Maybe more important than the expanded possibilities in the studio, though, has been the evolving relationship between the three principals. With the first album, says Smith, “we were still, I think, solo entities that had kind of come together.” Now, hONEyhoUSe is a unit made up of three equal parts. “There’s just no frigging question,” she says.

In separate interviews, all three alluded to the collaborative songwriting process. Perea noted that if she were doing a solo project, she likely would not have spent time trying to complete “Fire on the Hill,” a song whose melody had been bugging her for days. “But because I knew I was going to bring it to the table to these other incredible writers and singers, I knew
something great was going to be born from this song,” she says. “I trust them. I fall backwards into them, and I know they’ll catch me.”

Wall says that one of his early contributions to the project was encouraging the trio to make it a group effort, rather than, “an album that’s this girl’s song and then this girl’s song and then this girl’s song.” He suggested they start by writing a song that all three would sing lead on, and that became “Fire on the Hill.”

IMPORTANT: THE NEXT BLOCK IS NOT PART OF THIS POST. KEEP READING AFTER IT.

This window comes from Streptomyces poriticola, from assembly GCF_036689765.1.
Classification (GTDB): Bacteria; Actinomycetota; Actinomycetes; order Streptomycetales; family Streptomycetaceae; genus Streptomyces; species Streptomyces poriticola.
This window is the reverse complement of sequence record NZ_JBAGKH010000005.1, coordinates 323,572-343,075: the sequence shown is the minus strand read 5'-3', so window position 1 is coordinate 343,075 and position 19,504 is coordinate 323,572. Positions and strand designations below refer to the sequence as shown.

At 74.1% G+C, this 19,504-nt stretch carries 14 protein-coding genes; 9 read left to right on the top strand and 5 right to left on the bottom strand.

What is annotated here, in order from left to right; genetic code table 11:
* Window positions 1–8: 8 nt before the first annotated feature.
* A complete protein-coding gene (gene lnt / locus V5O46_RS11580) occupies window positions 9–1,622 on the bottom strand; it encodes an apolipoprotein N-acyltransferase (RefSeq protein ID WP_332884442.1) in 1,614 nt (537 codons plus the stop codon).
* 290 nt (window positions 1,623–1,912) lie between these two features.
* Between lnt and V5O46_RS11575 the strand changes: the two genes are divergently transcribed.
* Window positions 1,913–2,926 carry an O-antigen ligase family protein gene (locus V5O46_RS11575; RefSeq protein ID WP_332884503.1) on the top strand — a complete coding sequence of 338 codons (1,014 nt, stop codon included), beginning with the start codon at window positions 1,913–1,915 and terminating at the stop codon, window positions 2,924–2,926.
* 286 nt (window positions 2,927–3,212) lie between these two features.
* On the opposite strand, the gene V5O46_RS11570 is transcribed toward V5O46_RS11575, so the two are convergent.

Left to right: Savannah Thomas, Mandy Buchanan, Hillary Smith, Yvonne Perea. Photo by and courtesy of Jim Gale.

Each of them also points out that the trust they’ve developed has allowed them to make
discoveries about themselves individually that have, in turn, strengthened the trio. For Buchanan, who used to think her lyrics were “so obvious,” it’s the understanding that she can trust the simplicity and clarity of her songwriting and not worry about it being “simplistic.” For Perea, it’s finding the freedom, with a nudge from Wall, to experiment with her playing and grow as a guitar player. For Smith, it’s been the realization that she can write and arrange songs, though she adds, “I never feel like I have written anything alone because [those two] are such an influence.”

The songs on Sun revolve around a gravitational center of grief. Yes, there are upbeat tunes and rockers and hints of resolution, and the songs are beautiful and touching, but threading through that album is the pain of loss.

On Medicine Lodge, the songwriters have made a space in their hearts for those losses by